Sen. Tom Cotton introduces bill banning federal funds for teaching the New York Times’ revisionist history project
10/05/2020 // Franz Walker // Views

On Thursday, July 23, Sen. Tom Cotton introduced a bill banning the use of federal funds for teaching the New York Times's “1619 Project,” a concept that pushes the idea that the United States was founded on slavery.

Called the Saving American History Act of 2020, the bill asserts that the U.S. was founded on July 4, 1776, with the signing of the Declaration of Independence.

“The New York Times’s 1619 Project is a racially divisive, revisionist account of history that denies the noble principles of freedom and equality on which our nation was founded,” said the Senator in a press statement. “Not a single cent of federal funding should go to indoctrinate young Americans with this left-wing garbage.”

A project with an egregious claim

The Pulitzer Prize-winning 1619 Project is an ongoing project started by The New York Times Magazine in 2019 with the goal of re-examining the legacy of slavery in America. The project was timed to coincide with the 400th anniversary of the arrival of the first enslaved Africans in the Virginia colony.

Originally conceived by the magazine as a special issue for August 2019, the 1619 Project soon turned into a full-fledged project. It includes contributions from the newspaper's writers, including essays on the history of different aspects of American life that the authors have stated are rooted “in slavery and its aftermath.”

Currently, the project has its own broadsheet section in the newspaper as well as live events and a multiple-episode podcast series.


Fact-checkers have already voiced concerns

Even before Cotton introduced his bill, concerns had already been raised about the content contained within the 1619 Project.

The New York Times claims that the writers’ contributions were deeply researched and their arguments verified by a team of fact-checkers. However, a number of historians have criticized the project, asking for corrections for inaccurate claims.

Leslie M. Harris was one such historian. Harris, who actually worked as a fact-checker on the project, claimed that the authors ignored her corrections.

“Despite my advice, the Times published the incorrect statement about the American Revolution anyway, in Hannah-Jones’ introductory essay,” stated Harris about the argument made by the project's principal author Nikole Hannah-Jones that the American Revolution was fought in part, to preserve slavery in North America. (Related: Report: The Ochs-Sulzberger family that owns the New York Times were slave owners.)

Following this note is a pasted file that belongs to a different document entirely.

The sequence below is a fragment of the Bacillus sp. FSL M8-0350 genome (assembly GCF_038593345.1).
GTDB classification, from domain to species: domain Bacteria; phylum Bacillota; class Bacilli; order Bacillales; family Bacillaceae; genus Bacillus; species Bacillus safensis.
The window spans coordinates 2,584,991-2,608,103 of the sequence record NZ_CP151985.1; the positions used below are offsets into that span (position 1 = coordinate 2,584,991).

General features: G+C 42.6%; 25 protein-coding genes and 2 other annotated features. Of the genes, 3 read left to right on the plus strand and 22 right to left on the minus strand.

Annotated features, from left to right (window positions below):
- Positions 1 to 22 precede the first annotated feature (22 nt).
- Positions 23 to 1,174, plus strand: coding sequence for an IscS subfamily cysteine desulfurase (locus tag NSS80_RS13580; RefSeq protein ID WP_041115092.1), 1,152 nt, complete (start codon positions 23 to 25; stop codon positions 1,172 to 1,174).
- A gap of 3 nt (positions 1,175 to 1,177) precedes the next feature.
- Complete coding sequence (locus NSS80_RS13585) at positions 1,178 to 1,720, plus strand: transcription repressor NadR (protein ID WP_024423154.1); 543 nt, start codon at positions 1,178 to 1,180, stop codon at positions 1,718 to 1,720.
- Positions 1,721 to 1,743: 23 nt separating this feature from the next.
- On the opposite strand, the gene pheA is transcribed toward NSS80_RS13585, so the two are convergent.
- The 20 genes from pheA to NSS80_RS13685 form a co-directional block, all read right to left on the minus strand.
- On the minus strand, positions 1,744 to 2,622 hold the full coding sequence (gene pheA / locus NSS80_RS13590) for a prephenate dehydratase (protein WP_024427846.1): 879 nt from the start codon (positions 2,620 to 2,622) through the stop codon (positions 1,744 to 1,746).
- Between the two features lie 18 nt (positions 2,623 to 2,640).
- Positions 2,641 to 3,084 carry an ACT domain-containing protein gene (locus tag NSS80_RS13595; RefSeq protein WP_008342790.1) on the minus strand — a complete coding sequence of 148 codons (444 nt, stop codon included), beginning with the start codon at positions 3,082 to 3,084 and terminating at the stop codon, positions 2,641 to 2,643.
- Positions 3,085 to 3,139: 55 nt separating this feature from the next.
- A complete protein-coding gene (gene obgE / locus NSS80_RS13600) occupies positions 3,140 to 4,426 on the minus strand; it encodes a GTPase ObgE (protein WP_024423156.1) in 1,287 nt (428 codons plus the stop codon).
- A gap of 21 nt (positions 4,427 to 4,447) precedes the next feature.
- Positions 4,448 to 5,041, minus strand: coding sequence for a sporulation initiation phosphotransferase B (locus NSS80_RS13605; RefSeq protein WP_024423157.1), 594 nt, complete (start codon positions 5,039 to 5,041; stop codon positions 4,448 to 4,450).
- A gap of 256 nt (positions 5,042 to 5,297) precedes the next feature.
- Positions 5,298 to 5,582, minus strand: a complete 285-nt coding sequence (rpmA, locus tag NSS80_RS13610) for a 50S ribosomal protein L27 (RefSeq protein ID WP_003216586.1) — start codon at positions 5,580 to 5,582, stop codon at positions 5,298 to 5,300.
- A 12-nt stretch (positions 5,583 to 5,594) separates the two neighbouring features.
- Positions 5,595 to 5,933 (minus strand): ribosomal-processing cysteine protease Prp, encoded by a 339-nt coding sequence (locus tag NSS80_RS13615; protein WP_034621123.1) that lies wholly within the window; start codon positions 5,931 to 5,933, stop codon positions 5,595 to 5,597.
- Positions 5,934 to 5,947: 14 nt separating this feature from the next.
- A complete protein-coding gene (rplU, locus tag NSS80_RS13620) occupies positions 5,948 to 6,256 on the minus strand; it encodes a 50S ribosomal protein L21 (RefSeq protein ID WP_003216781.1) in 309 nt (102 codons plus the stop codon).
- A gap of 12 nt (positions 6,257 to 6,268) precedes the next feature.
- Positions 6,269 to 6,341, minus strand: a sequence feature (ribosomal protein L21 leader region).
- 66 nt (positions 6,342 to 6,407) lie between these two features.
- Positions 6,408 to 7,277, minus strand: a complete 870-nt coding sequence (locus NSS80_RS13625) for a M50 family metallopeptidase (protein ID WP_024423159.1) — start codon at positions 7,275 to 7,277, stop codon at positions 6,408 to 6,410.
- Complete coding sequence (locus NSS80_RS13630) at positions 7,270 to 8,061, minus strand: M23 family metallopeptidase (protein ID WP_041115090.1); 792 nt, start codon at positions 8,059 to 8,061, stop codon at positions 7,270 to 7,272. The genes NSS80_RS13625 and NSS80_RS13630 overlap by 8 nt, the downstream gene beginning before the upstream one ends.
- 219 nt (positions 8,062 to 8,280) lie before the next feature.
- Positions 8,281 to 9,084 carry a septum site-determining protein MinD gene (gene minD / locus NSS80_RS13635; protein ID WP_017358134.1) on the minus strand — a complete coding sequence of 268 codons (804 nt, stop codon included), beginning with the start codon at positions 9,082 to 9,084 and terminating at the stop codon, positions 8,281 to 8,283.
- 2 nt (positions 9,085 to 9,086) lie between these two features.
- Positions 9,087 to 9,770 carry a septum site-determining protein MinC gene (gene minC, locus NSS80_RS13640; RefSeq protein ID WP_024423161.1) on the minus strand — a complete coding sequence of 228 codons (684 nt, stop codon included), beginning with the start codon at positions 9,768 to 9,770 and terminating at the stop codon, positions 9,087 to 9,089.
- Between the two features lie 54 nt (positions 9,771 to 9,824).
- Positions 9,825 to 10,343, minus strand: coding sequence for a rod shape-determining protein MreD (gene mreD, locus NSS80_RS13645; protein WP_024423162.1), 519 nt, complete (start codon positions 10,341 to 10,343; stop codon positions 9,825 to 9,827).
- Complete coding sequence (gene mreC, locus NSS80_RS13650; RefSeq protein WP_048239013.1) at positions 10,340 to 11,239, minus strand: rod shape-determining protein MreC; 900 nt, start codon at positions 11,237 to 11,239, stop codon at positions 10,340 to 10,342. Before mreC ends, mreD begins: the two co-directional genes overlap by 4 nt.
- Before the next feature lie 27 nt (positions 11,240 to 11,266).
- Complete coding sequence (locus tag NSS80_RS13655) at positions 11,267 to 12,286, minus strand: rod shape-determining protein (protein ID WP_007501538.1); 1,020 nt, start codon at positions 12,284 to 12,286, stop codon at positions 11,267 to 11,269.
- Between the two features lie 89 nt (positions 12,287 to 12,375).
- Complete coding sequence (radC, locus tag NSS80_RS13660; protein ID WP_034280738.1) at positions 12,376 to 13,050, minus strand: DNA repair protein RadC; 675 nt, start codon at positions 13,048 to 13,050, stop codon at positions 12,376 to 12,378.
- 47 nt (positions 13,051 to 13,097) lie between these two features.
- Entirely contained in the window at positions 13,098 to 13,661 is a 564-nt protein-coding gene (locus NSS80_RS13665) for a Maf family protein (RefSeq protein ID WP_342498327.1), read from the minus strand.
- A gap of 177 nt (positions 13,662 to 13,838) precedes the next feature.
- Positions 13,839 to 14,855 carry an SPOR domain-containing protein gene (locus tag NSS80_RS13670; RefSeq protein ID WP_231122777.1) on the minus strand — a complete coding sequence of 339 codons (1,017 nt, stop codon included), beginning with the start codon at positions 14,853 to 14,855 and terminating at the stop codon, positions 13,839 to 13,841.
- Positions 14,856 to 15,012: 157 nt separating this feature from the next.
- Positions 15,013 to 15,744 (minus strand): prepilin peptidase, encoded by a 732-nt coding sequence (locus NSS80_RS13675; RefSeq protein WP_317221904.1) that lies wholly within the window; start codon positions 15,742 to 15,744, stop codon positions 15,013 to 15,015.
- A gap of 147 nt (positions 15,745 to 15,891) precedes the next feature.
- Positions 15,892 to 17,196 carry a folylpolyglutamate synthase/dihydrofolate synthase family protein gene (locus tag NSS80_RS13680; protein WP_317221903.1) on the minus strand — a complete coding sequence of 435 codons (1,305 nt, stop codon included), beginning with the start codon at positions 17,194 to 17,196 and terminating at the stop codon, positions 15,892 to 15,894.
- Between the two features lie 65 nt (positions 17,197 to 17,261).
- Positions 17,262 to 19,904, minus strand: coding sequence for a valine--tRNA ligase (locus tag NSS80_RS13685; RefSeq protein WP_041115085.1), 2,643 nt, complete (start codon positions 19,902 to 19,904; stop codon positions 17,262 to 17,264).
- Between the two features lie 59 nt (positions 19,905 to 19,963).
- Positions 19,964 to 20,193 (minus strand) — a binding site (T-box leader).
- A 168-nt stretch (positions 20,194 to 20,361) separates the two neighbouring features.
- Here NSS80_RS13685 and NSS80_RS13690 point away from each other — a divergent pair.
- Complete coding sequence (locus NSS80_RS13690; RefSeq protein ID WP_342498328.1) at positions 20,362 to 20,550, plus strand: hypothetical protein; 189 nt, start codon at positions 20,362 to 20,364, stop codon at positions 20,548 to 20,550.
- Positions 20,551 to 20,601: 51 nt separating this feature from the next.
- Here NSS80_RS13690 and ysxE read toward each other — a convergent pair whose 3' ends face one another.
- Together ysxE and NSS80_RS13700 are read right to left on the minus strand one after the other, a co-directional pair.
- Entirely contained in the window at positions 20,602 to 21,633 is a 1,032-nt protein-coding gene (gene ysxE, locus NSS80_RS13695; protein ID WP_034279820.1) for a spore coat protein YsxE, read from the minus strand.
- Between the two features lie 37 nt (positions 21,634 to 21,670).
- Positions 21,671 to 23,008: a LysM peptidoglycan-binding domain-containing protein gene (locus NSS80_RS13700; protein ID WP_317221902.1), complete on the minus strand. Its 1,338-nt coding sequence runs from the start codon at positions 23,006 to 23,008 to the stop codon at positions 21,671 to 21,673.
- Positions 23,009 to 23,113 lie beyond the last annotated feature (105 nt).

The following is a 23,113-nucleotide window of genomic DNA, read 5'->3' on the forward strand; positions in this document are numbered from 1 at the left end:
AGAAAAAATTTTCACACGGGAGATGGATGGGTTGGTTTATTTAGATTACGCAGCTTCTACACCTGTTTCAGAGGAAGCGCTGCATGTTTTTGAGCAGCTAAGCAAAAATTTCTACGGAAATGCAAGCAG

Hannah-Jones’ claim has since become a lightning rod for critics, one that Harris warned would be used to discredit the work.

“I was concerned that critics would use the overstated claim to discredit the entire undertaking,” she said in an opinion piece in Politico. “So far, that’s exactly what has happened.”

Since then, Hannah-Jones has admitted that she overstated her argument about slavery and the American Revolution in her essay. She stated that she plans to amend this argument for the book version of the project.

Project already being taught in schools

Despite admissions from the project’s own lead author that some of its arguments were overstated, a number of schools, including those in Buffalo, N.Y.; Chicago; Newark, N.J.; and Washington D.C., have already incorporated it into their curricula.

It was in part, due to this that Cotton penned his bill. According to the Republican from Arkansas – who is widely seen as a presidential candidate for 2024 – the entire premise of the 1619 Project “is factually, historically flawed.”

Should his bill be passed, it would prohibit K-12 schools and school districts from using federal funds to teach the 1619 Project.

“America is a great and noble country founded on the proposition that all mankind is created equal,” he said in an interview with the Arkansas Democrat-Gazette. “We have always struggled to live up to that promise, but no country has ever done more to achieve it.”

Despite his bill, Cotton agreed that the study of slavery and “its role and impact on the development of our country” was important, as it was necessary to understand America.

While he admits that the practice remained legal when the country was founded “the union was built in a way, as Lincoln said, to put slavery on the course to its ultimate extinction.”

Sources include: 1 2

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